Corn Bread Dressing

If Jesus came to dinner, I wonder how He would prefer His turkey and cornbread dressing?   Would He like it spicy or mild?  With or without cranberry sauce?  I find people have different opinions of how to make a good pan of dressing, many of which are formed by childhood memories and family heritage recipes.

Personally, I think my sisters make cornbread dressing that can not be beat or bettered.  I have tried to copy their recipes, but it doesn’t seem to come out exactly like theirs did.  This was a topic of conversation at a family gathering tonight.  My niece stated that her mother (my sister) had cautioned her to saute the onions, celery, and other ingredients in an iron skillet before adding it to the cornbread and broth mixture.  Hmmm, my sister had not mentioned the iron skillet to me…maybe that was what was wrong.  One of the ingredients that can ruin the taste of stuffing and cause great suffering (heartburn) is sage.  If it tuns the cornmeal green, you know you have way too much.  When tasting the mixture raw and you wonder if you have enough sage, remember it gets stronger as it is cooked.  It’s probably just right.

I can’t think of another food dish people would be more opinionated on or particular about.  I wait a whole year to get my “fix” of cornbread dressing at Thanksgiving or Christmas, and I want it done right.  Stove Top Stuffing will do in a pinch, however, but that is commercial.  I want it homemade.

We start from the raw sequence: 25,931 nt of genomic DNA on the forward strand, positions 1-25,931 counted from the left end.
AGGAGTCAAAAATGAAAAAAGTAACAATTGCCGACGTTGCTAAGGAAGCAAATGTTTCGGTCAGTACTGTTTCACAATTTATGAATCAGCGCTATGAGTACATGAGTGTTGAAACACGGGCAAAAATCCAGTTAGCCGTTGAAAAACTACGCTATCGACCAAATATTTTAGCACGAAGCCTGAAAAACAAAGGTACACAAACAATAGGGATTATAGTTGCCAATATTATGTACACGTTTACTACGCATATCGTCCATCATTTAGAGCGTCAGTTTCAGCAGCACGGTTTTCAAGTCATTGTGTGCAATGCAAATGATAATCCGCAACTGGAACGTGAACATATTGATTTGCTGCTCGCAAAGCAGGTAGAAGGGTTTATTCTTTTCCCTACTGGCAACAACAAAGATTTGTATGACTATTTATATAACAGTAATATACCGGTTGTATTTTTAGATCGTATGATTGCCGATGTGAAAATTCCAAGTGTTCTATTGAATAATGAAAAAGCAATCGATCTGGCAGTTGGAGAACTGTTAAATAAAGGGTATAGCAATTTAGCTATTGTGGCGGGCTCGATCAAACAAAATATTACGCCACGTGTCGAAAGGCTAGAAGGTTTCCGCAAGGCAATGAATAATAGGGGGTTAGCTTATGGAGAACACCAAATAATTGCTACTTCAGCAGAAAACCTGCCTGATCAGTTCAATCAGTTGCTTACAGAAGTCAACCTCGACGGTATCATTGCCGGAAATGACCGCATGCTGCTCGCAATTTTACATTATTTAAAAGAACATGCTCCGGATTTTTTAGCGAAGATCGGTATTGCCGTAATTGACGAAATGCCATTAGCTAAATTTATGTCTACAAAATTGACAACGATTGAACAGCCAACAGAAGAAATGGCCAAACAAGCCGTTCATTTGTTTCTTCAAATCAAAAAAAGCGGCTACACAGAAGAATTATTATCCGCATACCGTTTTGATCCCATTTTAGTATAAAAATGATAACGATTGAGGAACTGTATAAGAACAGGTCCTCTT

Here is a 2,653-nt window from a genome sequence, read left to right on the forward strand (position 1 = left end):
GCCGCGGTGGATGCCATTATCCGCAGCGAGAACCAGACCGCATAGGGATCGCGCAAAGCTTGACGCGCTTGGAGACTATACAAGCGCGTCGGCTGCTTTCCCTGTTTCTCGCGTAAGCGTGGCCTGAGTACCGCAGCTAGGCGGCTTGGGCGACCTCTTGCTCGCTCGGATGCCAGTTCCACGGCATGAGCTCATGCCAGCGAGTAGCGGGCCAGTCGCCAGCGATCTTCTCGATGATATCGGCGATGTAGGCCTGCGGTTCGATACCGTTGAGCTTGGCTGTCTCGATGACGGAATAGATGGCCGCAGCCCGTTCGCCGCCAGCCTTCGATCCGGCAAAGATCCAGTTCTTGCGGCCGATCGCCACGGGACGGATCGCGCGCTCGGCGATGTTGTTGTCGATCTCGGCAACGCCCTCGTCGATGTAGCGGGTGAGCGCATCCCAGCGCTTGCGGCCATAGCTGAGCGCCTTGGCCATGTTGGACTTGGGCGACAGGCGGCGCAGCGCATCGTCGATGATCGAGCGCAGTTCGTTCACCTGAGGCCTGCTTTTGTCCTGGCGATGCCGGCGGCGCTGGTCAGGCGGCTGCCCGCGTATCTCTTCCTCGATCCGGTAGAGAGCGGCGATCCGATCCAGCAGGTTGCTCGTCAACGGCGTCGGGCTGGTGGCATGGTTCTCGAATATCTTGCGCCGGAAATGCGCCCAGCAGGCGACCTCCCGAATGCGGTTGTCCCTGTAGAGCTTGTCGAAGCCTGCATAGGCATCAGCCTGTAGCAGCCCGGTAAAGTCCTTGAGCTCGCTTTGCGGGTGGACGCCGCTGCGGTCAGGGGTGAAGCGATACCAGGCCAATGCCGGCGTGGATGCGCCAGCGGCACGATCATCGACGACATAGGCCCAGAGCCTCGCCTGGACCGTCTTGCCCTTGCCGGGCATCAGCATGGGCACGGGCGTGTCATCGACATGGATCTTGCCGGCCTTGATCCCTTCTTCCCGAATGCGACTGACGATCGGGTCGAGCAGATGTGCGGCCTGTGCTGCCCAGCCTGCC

Back to Jesus, He did make comments about salt loosing its strength and needing to be thrown out.  “You are the salt of the earth: but if the salt have lost its savour, wherewith shall it be salted? it is thenceforth good for nothing, but to be cast out and trodden under foot of men.”  (Matthew 5:13)  God did not like His people lukewarm, “Since you are lukewarm and neither hot nor cold, I am going to spit you out of my mouth.” (Rev. 3:16)  Maybe He was talking about the missing element of substance.  No commitment, no passion, no sacrifice.  I can’t find anywhere it mentioned how He would have liked His cornbread dressing.  I suspect if the cook or preparer did all they could to make it a dish of substance, of nourishment, of pleasure to others, He would have been just fine with it.  (Maybe a small miracle if it was green in color.)

Churches can be like cornbread dressing.  They can have different recipes, different flavors, different ingredients as long as they are prepared with love, inclusion, offer grace and freedom for people to grow in the Lord as intended.  Perhaps I should not be so picky.